Updated: 24-Feb-2004 NATO Speeches

At the European
Committee on
Foreign Affairs,
Human Rights,
Security and
Defence Policy


24 Feb. 2004


by NATO Secretary General, Jaap de Hoop Scheffer

Mr. Chairman,
Ladies and Gentlemen,

Let me start by saying how pleased I am with the opportunity to appear before this distinguished committee. One of my key priorities as the Alliance’s new Secretary General is to continue to reinforce the NATO-EU relationship. And I appreciate the contribution by the European Parliament in moving this relationship forward.

The challenge of bringing security and stability to the Balkans is adding momentum to cooperation between NATO and the EU. A lot has been achieved in the Balkans these last few years. And I think that our two organisations can take considerable credit for that progress.

The way we cooperated, together with the OSCE, in preventing civil war in the former Yugoslav Republic of Macedonia(1) three years ago was a real breakthrough. So was our cooperation in April last year on the Ohrid Platform for Border Management and Security in the Western Balkans. And the concerted approach we agreed just a few months later for that same region.

Again in Macedonia, last Spring, we first implemented our groundbreaking Berlin+ arrangements – with the successful transition from NATO’s Operation Allied Harmony to the EU’s Operation Concordia.

And we are now looking for the European Union to take over more of the Alliance’s responsibilities in Bosnia, as well, during the course of this year.

Transition in Bosnia will again be on the basis of Berlin+. This will ensure that NATO and EU will work hand in glove. They must work in the closest cooperation, and NATO and EU must demonstrate a commonness of purpose. Any less than this will weaken the effort of the international community as a whole.

At our summit in Istanbul end of June, I expect NATO to take the formal decision to end SFOR and thereby open the way for an EU operation. But NATO will establish a headquarters and continue to assist Bosnia in such areas as defence reform, search for war criminals, and the fight against terrorism. NATO will be there to further assist and encourage progress in Bosnia, and to draw that country closer to us.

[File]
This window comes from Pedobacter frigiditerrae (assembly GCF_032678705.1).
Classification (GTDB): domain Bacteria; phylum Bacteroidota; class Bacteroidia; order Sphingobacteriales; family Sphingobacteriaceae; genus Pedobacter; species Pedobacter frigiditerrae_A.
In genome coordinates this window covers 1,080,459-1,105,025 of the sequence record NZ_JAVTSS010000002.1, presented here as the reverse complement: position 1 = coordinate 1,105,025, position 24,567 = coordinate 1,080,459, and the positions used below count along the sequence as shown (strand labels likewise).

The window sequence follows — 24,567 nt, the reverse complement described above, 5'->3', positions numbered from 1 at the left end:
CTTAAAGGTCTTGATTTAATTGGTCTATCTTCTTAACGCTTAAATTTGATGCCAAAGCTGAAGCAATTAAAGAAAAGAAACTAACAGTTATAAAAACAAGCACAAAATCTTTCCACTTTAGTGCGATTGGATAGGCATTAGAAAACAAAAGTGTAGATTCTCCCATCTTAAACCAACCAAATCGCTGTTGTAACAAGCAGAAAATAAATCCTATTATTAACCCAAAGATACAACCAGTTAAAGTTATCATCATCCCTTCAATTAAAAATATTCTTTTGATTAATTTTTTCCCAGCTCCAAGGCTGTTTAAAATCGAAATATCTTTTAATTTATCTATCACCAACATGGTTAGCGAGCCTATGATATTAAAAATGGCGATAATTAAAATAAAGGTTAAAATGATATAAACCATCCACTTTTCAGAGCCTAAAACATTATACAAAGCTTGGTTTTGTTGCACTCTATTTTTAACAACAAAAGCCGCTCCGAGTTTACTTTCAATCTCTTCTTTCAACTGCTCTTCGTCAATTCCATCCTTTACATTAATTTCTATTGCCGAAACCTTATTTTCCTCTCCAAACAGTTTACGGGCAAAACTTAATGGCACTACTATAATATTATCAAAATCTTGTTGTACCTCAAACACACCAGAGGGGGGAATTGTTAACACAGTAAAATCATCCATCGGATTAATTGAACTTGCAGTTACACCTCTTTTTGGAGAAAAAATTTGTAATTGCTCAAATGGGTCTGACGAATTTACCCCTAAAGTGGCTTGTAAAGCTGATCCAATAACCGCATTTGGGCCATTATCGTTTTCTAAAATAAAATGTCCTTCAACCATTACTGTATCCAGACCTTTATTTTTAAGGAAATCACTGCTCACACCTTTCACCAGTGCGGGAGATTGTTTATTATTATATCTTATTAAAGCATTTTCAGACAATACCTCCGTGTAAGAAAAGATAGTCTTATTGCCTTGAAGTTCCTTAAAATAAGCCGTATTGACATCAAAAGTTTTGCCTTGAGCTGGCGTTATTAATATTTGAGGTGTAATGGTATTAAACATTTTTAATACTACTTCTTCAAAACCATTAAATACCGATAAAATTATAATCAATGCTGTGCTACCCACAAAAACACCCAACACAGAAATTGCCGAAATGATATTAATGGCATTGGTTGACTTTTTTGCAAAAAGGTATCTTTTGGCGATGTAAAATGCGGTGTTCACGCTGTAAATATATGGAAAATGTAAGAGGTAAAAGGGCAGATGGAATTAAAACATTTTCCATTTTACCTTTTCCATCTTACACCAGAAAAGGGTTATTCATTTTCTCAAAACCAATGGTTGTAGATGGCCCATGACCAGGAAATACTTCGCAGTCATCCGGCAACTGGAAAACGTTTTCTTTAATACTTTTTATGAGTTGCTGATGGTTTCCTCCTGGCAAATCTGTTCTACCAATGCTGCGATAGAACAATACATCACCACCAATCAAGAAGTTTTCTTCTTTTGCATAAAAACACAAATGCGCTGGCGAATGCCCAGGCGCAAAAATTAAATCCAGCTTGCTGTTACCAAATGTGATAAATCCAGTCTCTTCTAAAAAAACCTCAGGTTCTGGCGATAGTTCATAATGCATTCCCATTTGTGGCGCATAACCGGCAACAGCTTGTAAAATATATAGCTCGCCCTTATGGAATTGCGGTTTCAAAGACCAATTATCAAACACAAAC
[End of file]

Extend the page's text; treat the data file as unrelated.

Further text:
This is what we are working for. Progress in the further stabilisation of the Balkans region, and its reintegration with the rest of Europe. Real progress, also, in the ability of our two organisations to work together in dealing with serious, concrete security issues on this continent.

But this is no ground for complacency. Because the potential for effective, meaningful cooperation between our organisations is far greater than crisis management in Europe alone.

In December 2002, we reaffirmed the strategic partnership between our two organisations. In order to give real substance to such a partnership, I believe we must both be ready to broaden our cooperation to new areas – functionally, and geographically.

Combating terrorism, curbing the proliferation of weapons of mass destruction, civil emergency planning, building new military capabilities – these are just some of the areas where we each have considerable expertise. They are also areas where we have a clear interest in sharing that expertise. To complement and reinforce each other’s efforts. But also – and here I can’t deny my Dutch pedigree -- to get more value for the scarce resources that we all have available. At the Istanbul summit, I would very much hope for a joint NATO-EU declaration on terrorism, highlighting the goals we share, what we can do together and where NATO and EU complement each other.

Indeed complementarity is what is required, and not mutual anxiety. Soon we will have not just 11, but 19 members in common, and that should help reduce the certain nervousness that arose last year. By working from both sides, including from this house, I believe that we can overcome this -- and cooperate more transparently and effectively, across a broader spectrum of issues of common concern.